I had a conversation with a public sector contact this week about the extent to which monitoring ceased to become useful and started to become intrusive and destructive. It introduced an interesting angle to the debate on the management of risk within a system of work
The thrust of our discussion centred around a business process that had historically been subject to quite a high level of scrutiny and audit. Right now the organisation concerned was thinking about easing back on the level of sampling for audit purposes in the hope that placing more trust in the abilities of the people would actually have a more positive effect – it would also deliver an added cost saving by reducing the surveillance and monitoring overhead
As a principle it was certainly worth a discussion. Over-scrutiny certainly can have negative consequences. It can impose an additional and unnecessary cost on the process, and it can get up the noses of people who, you’d hope, just wanted to get the job done free of continual interference. I could certainly see the argument
The obvious danger in this is that you get the balance wrong. Not many people would argue for a wholesale switch from a monitoring culture to using trust as the primary control mechanism. That would be very dangerous indeed. Stakeholders generally want to see some sort of hard data relating to process performance, transparency in other words. The trick is getting the level of monitoring right. That is, using just the right amount to give us the data and confidence we need. The problem is that not too many companies think things through carefully enough when they do this. Sampling levels can tend towards being arbitrary. They can be driven by how much resource the company has available (irrespective of things like levels of risk, past problems and the like). So in slack times they have time to do a lot of monitoring, so they do a lot, while in leaner times they have less resource, so they do less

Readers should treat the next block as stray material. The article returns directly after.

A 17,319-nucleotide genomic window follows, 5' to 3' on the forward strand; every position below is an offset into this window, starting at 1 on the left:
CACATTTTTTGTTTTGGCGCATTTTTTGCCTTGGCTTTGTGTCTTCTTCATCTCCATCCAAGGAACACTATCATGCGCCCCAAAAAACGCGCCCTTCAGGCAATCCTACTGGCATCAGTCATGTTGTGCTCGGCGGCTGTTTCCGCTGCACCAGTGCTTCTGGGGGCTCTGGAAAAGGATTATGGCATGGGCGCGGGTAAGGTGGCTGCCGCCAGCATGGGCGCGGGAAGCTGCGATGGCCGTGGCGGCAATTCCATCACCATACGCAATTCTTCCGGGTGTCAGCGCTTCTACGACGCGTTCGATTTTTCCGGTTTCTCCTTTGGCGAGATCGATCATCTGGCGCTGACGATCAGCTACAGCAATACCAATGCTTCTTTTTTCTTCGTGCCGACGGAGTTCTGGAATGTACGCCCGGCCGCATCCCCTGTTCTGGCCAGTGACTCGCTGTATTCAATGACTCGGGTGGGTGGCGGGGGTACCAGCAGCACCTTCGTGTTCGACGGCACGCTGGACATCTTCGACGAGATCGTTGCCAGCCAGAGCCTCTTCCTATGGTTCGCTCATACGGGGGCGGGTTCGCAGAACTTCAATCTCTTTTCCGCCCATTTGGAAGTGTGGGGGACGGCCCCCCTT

I’ll keep in touch with my contact just to see what happens. I think they understand the general concept of needing to get the level right, and I’ll be really interested to hear just how they do it. Most of us get there by trial and error in my experience and, unpalatable as that sound to quality professionals, that may actually be the most effective technique
What’s the worst case scenario? Well, something terrible happens when the system of trust falls over and when the organisation is held to account for the failure, the only defence is “we decided that the best method of control was simply to trust people to do the right thing”. I’m not sure how well that would stand up.